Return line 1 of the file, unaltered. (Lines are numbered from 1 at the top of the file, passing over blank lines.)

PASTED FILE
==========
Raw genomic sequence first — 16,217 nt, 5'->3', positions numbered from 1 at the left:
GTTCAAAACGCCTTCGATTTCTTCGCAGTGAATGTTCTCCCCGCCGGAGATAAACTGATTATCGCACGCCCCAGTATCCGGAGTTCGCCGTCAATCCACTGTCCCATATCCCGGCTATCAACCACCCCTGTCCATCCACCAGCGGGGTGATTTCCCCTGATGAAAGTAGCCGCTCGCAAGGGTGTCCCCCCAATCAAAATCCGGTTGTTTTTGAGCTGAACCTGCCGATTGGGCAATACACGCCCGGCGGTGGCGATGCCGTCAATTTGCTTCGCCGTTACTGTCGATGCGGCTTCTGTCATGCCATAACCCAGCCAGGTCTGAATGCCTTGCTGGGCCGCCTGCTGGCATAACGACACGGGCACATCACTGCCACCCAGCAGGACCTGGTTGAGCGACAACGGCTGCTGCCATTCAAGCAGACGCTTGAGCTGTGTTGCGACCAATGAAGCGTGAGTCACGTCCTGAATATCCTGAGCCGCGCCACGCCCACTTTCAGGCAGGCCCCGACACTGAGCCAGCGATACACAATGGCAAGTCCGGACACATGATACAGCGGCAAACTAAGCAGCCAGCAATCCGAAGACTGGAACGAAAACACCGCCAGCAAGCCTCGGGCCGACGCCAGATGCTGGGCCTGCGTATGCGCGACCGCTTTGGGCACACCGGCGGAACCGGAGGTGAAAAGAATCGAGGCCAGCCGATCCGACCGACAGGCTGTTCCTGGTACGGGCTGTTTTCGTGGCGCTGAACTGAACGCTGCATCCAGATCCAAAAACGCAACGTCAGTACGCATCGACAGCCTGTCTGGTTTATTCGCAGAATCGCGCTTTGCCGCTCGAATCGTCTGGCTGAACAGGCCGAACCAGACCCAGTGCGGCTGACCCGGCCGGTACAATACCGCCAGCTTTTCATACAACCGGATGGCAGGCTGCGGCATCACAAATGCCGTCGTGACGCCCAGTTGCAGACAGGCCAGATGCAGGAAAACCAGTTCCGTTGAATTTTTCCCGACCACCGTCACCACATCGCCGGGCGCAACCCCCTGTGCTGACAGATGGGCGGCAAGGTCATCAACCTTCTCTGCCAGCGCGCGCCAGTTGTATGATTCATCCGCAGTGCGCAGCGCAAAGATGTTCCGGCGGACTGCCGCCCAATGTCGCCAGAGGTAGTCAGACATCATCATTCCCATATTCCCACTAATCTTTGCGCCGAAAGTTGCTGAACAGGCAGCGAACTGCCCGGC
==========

Raw genomic sequence first — 16,217 nt, 5'->3', positions numbered from 1 at the left: